The Internal Audit Schedule

While the ISO 9001 standard doesn't specifically require an internal audit schedule, it is the easiest way to keep your audit program on track. What the standard does require is that the audit program be planned.

The standard states that the audits will be administered with a plan to show that the QMS complies to the standard, complies to how the process was planned, and complies to any internal requirements your company established. This plan will consider the significance of the processes, their status and the previous audit results. This plan certainly sounds like it may need scheduling!

Once again, begin with your high level process interaction diagram (or the document created to comply with clause 4.1.b) where the processes and their interrelationships have been identified. This is the document that describes the processes to be audited.

Determine which of these processes are most important, In other words, which processes, should they have problems, will affect your customers the most. These are the processes that your company must make certain remain stable and consistent. Automatically schedule these key processes for additional audits, perhaps 2-3 times per year.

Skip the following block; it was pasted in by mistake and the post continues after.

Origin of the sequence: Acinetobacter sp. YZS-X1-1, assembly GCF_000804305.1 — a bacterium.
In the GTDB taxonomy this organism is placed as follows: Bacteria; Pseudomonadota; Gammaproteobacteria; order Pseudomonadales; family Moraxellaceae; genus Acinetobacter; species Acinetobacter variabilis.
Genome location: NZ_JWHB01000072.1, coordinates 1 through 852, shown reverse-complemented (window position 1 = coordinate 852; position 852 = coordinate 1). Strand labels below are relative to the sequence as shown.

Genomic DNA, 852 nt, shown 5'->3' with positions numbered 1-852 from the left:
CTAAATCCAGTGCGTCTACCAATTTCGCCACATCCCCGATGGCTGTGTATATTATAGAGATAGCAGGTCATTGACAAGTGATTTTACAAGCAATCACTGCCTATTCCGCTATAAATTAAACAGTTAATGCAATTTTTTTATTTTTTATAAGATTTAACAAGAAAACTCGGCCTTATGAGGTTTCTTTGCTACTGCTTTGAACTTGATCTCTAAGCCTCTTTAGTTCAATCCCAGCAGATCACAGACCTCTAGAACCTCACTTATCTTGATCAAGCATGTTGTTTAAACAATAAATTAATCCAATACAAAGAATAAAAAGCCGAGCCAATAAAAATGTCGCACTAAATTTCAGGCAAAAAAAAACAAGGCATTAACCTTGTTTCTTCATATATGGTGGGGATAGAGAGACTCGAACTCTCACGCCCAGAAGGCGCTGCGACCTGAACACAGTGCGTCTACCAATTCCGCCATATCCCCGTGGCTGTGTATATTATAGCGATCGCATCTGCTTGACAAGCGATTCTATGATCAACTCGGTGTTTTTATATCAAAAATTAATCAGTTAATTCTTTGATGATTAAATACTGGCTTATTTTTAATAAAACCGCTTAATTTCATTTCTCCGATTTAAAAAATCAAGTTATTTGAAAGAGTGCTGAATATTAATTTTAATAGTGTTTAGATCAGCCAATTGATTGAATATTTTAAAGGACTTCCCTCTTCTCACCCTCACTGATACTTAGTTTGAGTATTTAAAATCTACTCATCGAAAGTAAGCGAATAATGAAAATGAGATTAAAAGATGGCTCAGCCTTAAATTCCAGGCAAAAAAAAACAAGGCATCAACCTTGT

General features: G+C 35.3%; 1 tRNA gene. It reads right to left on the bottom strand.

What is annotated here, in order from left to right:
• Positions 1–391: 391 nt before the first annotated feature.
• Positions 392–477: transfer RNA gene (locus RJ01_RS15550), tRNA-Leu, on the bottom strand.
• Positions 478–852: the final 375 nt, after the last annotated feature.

Now we can look at the rest of the processes and their audit results. Were any serious audit findings issued during the past year? Any findings classified as Major? Did any audit results show several Minor findings during the course of an audit? These processes are candidates for increased audit frequency.

Increasing the audit frequency is a question that should be answered within your audit results. But we'll cover that on the internal audit report page.


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Creating the Schedule

Develop a form that is suitable for your company. How frequently will audits be conducted? Monthly? Quarterly? You decide what works best for your organization. Auditing less frequently gives your company and its auditors more flexibility, but some organizations get careless with too much flexibility. Our example shows a monthly audit schedule.

blank audit schedule

Once the form is created it's time to schedule the audits. Key processes should have an increased audit frequency. From the example audit schedule, the organization determined that the Design and Development process,and the Assembly process were the key processes and as such, scheduled these processes for 2 audits per year. A review of past audit reports showed that the organization had issues with their Control of Nonconforming Product process. This also was given an increased audit frequency. The finished internal audit schedule is shown below.

completed audit schedule

All key internal processes are shown on the schedule. Again, the internal audit schedule must show that all processes your company has identified appear on the audit schedule. Notice that the example company chose not to include Training, Control of Documents, or Control of Records. Instead, they chose to audit these topics as support processes to every process on their schedule. Read more about support processes on the Internal Audit Checklist page.

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